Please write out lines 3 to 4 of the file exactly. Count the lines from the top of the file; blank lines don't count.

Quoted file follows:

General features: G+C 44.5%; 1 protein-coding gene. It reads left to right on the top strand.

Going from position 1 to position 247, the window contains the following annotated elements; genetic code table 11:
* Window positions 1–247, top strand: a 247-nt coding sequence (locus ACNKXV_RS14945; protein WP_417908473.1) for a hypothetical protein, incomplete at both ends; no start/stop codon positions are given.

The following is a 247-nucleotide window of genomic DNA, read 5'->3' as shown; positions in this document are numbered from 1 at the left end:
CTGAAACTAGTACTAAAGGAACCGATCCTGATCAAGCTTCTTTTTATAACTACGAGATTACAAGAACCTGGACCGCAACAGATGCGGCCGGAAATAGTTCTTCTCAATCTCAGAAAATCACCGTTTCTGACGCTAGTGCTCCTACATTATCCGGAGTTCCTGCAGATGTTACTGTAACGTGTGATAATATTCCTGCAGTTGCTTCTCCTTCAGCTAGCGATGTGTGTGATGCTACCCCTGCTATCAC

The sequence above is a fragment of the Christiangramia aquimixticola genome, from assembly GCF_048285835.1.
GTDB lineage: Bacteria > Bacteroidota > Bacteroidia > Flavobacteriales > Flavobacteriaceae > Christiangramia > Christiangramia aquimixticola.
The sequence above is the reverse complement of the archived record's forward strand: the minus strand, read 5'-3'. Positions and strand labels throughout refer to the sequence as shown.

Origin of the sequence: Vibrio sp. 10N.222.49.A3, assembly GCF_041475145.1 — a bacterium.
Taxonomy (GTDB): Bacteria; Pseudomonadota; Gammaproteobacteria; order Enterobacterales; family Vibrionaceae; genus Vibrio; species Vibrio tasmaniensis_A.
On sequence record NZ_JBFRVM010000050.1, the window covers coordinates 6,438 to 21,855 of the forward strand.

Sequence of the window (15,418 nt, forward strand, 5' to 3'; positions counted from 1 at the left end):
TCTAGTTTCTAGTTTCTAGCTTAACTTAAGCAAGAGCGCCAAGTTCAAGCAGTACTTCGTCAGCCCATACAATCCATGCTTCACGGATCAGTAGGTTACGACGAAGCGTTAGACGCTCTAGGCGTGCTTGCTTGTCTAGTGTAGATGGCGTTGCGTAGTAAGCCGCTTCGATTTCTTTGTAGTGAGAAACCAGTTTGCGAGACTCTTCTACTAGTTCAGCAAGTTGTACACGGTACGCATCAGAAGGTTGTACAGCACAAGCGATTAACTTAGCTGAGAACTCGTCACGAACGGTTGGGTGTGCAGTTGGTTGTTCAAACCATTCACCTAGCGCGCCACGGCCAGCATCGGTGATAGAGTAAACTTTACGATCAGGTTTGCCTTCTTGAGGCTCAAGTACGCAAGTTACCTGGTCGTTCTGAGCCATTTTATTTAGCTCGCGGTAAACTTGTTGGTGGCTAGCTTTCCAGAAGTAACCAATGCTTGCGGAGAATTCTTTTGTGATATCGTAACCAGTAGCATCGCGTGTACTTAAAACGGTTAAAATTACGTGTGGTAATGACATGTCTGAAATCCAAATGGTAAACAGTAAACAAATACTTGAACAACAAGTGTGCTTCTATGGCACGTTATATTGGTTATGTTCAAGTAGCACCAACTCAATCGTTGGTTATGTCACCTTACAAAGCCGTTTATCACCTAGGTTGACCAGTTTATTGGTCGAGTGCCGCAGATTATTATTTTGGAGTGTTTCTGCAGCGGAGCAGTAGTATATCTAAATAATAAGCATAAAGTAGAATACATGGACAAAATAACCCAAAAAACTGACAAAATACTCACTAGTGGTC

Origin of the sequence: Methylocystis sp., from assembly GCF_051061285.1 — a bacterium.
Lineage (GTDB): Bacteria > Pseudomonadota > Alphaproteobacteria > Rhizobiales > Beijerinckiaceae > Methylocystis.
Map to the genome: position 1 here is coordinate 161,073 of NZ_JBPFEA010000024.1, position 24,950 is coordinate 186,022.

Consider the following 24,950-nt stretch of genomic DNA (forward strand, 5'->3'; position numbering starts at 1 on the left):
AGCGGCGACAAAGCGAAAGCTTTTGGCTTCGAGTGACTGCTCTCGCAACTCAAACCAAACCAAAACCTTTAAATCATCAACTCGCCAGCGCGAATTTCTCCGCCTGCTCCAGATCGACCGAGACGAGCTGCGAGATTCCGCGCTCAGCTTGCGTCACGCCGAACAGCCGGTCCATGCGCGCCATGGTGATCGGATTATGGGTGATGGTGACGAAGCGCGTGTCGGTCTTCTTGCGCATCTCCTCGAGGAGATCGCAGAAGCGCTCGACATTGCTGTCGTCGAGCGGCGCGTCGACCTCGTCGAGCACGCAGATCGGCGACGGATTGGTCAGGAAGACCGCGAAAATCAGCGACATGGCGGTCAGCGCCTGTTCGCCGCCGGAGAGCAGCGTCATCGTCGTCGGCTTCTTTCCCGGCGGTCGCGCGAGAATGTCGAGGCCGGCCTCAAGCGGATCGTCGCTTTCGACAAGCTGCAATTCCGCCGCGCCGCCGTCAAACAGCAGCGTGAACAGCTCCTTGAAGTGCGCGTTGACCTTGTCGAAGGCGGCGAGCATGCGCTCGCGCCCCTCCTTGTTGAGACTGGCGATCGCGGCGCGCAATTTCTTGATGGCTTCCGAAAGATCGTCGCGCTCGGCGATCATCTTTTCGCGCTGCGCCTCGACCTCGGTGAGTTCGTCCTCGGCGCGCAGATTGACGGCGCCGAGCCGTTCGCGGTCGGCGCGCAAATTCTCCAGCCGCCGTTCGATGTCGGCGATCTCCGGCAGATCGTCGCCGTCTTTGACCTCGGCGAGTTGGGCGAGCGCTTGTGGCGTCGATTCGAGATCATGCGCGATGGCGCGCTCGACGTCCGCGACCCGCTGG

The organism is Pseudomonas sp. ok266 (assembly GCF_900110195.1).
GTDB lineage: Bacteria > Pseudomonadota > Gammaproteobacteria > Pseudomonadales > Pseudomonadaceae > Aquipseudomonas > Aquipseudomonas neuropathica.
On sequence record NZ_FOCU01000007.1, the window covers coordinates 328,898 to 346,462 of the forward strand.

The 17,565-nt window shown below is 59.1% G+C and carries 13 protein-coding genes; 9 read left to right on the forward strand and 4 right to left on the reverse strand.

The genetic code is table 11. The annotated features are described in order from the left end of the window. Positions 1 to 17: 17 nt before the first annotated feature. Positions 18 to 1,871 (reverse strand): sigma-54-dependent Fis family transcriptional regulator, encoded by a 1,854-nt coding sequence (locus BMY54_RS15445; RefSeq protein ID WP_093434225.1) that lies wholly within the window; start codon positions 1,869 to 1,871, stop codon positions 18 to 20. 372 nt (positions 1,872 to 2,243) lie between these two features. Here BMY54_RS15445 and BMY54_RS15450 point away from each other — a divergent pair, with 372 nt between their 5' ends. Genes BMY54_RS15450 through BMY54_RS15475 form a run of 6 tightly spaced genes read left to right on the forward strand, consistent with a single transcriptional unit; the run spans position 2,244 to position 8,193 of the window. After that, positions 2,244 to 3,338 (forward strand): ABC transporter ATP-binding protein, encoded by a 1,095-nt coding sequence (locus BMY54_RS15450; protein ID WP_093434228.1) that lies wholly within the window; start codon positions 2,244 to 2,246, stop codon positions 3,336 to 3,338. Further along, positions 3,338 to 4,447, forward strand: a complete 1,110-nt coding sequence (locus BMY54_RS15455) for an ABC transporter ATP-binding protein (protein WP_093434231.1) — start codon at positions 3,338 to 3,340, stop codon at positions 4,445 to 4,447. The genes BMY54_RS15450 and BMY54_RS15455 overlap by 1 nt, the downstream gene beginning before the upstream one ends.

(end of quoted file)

* Window positions 1–247, top strand: a 247-nt coding sequence (locus ACNKXV_RS14945; protein WP_417908473.1) for a hypothetical protein, incomplete at both ends; no start/stop codon positions are given.

The following is a 247-nucleotide window of genomic DNA, read 5'->3' as shown; positions in this document are numbered from 1 at the left end: